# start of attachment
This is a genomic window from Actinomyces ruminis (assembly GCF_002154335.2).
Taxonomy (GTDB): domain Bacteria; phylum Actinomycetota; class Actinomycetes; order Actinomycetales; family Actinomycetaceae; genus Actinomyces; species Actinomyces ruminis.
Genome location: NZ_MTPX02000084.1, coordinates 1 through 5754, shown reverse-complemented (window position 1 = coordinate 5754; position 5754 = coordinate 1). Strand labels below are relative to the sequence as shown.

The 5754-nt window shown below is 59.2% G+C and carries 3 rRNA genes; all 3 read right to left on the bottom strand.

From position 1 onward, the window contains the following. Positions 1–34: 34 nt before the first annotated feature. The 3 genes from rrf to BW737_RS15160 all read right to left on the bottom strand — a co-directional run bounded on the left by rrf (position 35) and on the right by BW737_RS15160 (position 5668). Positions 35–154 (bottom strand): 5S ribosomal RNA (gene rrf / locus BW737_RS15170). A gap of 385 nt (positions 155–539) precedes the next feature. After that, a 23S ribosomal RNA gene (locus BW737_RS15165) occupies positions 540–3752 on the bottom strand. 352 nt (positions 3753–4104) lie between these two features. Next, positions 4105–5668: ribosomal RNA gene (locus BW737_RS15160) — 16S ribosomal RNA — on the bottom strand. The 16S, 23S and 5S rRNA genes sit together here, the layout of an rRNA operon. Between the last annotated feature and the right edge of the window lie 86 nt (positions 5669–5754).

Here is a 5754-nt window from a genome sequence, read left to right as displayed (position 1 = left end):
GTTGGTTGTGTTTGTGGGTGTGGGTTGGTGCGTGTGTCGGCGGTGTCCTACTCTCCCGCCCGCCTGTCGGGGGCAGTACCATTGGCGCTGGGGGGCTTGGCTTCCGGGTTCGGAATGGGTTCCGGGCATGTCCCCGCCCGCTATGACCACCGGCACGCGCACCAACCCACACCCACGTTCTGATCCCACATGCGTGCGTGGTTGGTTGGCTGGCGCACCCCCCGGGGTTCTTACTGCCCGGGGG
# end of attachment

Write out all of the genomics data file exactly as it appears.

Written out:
This is a genomic window from Actinomyces ruminis (assembly GCF_002154335.2).
Taxonomy (GTDB): domain Bacteria; phylum Actinomycetota; class Actinomycetes; order Actinomycetales; family Actinomycetaceae; genus Actinomyces; species Actinomyces ruminis.
Genome location: NZ_MTPX02000084.1, coordinates 1 through 5754, shown reverse-complemented (window position 1 = coordinate 5754; position 5754 = coordinate 1). Strand labels below are relative to the sequence as shown.

The 5754-nt window shown below is 59.2% G+C and carries 3 rRNA genes; all 3 read right to left on the bottom strand.

From position 1 onward, the window contains the following. Positions 1–34: 34 nt before the first annotated feature. The 3 genes from rrf to BW737_RS15160 all read right to left on the bottom strand — a co-directional run bounded on the left by rrf (position 35) and on the right by BW737_RS15160 (position 5668). Positions 35–154 (bottom strand): 5S ribosomal RNA (gene rrf / locus BW737_RS15170). A gap of 385 nt (positions 155–539) precedes the next feature. After that, a 23S ribosomal RNA gene (locus BW737_RS15165) occupies positions 540–3752 on the bottom strand. 352 nt (positions 3753–4104) lie between these two features. Next, positions 4105–5668: ribosomal RNA gene (locus BW737_RS15160) — 16S ribosomal RNA — on the bottom strand. The 16S, 23S and 5S rRNA genes sit together here, the layout of an rRNA operon. Between the last annotated feature and the right edge of the window lie 86 nt (positions 5669–5754).

Here is a 5754-nt window from a genome sequence, read left to right as displayed (position 1 = left end):
GTTGGTTGTGTTTGTGGGTGTGGGTTGGTGCGTGTGTCGGCGGTGTCCTACTCTCCCGCCCGCCTGTCGGGGGCAGTACCATTGGCGCTGGGGGGCTTGGCTTCCGGGTTCGGAATGGGTTCCGGGCATGTCCCCGCCCGCTATGACCACCGGCACGCGCACCAACCCACACCCACGTTCTGATCCCACATGCGTGCGTGGTTGGTTGGCTGGCGCACCCCCCGGGGTTCTTACTGCCCGGGGG